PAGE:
Jackie in the News
Eshoo, Speier offer praise, criticism
San Mateo Daily Journal
By Bill Silverfarb
When President Barack Obama said the United States has been subsidizing oil companies for 100 years and “that’s long enough,” U.S. Rep Anna Eshoo, D-Palo Alto, couldn’t jump out of her seat fast enough to applaud the president as he gave his State of the Union address to Congress in Washington, D.C. last night.
Clean tech and sustainable energy are growing industries in California, creating new jobs and are better for the environment, she said.
Eshoo called Obama’s speech last night “highly inspirational” and “injected with confidence.”
Her Peninsula colleague in Congress, U.S. Rep. Jackie Speier, D-San Mateo, agreed, saying the president’s speech was “invigorating.”
Calling clean energy America’s future, Speier was pleased to hear the president say the country should move toward meeting its energy needs without having to rely on foreign oil.
Like the country invested in big infrastructure projects during the Great Depression 80 years ago, so too should the United States invest in these same type of projects today, putting more Americans back to work, Speier said.
“He spent a fair amount of time chastising Congress, which is well-deserved,” Speier said.
But the president’s speech left both lawmakers wanting just a little bit more despite its inspirational tone.
Obama did not make a single mention of campaign finance reform in last night’s State of the Union, something Eshoo wanted to hear.
“The problem is huge with unlimited and secret money fueling campaigns. It is sickening,” Eshoo said.
Both Eshoo and Speier have also been critical of the president’s handling of the foreclosure crisis.
Obama did announce a plan to attack the crisis last night but gave few details on how his administration would do it.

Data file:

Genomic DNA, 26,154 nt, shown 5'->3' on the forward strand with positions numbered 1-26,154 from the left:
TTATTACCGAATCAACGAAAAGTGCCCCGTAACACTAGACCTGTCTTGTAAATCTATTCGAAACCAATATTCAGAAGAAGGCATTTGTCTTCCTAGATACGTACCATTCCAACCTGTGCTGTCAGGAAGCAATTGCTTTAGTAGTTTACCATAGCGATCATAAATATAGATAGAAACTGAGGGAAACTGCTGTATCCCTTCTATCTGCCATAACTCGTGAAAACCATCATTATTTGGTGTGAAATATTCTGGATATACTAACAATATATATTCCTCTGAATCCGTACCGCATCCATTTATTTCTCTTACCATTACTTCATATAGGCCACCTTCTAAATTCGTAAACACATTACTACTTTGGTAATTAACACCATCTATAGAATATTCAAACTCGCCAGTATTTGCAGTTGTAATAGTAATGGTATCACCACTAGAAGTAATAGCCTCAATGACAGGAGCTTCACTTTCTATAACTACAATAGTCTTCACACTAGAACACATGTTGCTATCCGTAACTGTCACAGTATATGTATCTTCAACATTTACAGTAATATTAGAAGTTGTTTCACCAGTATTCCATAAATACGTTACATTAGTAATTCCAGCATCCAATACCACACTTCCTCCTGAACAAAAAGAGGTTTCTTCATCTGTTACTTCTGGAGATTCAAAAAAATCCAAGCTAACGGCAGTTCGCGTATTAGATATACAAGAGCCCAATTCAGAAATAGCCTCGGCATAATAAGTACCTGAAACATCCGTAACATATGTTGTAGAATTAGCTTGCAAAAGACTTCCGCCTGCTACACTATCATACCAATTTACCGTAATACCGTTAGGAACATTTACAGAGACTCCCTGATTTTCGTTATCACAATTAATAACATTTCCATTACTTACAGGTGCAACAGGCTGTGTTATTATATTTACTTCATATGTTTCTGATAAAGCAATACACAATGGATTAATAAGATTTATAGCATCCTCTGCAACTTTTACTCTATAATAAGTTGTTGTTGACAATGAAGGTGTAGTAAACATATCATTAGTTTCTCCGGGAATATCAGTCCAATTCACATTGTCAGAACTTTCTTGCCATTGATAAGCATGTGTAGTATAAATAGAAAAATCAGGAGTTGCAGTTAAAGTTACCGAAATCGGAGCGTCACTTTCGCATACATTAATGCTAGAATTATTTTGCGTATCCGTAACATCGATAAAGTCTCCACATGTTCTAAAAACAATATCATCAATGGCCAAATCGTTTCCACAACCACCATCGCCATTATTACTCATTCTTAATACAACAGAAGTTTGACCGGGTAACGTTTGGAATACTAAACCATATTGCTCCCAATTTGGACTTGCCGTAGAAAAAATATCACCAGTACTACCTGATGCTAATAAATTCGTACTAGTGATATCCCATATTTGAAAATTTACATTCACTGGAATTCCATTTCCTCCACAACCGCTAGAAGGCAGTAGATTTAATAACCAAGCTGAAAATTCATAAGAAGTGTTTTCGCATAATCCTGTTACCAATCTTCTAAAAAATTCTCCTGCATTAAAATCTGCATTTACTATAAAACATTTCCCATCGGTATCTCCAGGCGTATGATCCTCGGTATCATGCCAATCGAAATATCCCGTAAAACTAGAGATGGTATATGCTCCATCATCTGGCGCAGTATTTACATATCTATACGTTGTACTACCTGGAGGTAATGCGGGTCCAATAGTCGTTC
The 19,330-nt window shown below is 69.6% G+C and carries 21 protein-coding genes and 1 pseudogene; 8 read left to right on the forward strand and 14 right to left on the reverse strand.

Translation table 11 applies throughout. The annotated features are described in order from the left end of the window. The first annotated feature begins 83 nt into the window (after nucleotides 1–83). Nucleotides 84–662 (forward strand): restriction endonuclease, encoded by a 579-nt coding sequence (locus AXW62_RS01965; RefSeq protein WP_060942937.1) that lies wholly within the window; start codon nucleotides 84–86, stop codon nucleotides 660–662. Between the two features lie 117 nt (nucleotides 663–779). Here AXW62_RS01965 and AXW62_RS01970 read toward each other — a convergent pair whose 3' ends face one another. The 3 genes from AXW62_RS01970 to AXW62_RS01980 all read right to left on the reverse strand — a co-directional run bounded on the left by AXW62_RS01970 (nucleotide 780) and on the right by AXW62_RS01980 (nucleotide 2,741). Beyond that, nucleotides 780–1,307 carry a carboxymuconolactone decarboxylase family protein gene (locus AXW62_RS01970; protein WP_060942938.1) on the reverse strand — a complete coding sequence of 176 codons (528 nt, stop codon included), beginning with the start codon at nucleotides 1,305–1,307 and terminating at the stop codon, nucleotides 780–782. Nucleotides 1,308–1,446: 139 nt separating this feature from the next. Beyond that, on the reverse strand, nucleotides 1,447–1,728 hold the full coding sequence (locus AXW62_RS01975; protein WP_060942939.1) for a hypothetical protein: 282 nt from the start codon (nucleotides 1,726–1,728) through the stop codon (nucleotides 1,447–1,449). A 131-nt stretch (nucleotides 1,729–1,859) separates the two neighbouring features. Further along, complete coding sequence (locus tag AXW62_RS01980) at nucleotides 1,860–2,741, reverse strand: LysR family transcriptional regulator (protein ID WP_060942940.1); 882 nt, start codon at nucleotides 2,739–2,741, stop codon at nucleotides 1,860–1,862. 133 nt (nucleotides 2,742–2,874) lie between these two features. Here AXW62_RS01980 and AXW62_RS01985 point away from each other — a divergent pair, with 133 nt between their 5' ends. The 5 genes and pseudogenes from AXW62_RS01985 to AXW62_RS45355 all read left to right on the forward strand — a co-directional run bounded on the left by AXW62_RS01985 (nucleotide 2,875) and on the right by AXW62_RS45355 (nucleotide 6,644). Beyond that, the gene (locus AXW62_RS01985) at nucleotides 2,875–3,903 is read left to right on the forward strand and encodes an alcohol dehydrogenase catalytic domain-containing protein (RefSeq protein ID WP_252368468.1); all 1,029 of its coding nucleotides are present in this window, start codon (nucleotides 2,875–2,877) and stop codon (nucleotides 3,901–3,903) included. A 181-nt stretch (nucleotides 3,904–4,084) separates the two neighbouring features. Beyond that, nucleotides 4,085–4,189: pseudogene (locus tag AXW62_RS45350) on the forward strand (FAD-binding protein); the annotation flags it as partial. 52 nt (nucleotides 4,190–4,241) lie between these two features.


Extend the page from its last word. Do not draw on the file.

“He mentioned taking advantage of historically-low finance rates but I have to see what the details of the plans are,” Eshoo said.
Speier said the president’s effort to address the foreclosure crisis has been “lackluster” at best up until now. Obama should have been tougher with the banks, Speier said.
The president said last night his administration will start a Veterans Job Corps to help put soldiers coming back from wars in Iraq and Afghanistan into good-paying jobs.
Speier supports the idea but it is something, however, the country should have done a long time ago, she said.
“We have not treated veterans all that well historically. Veterans are coming home now in extraordinary numbers with no jobs,” Speier said.
Before Obama gave his State of the Union address last night, top Republicans had already put out a response.
Indiana Gov. Mitch Daniels, offering the formal GOP response, said, “no feature of the Obama presidency has been sadder than its constant efforts to divide us, to curry favor with some Americans by castigating others.”
With Republicans looking to unseat Obama in the November election, the climate in Washington has been hostile, Speier said.
“We have an opportunity to get out of the sandbox and act as adults,” Speier said about the two parties working together. “We have to stop throwing sand.”
The Daily Journal had scheduled to speak with U.S. Rep. Dan Lungren, R-Sacramento, last night to get a Republican viewpoint on the president’s speech but Lungren became too busy to call the paper.
In a video response from his Washington, D.C. office last night, Lungren did say the president was wrong in saying the economy is on the “right track” and also was critical of Obama for not addressing the size of the nation’s $15.2 trillion deficit.
The average American citizen has a lot of fear and anger related to the economy and government actions, Lungren said, and Obama did little to quell the fear.
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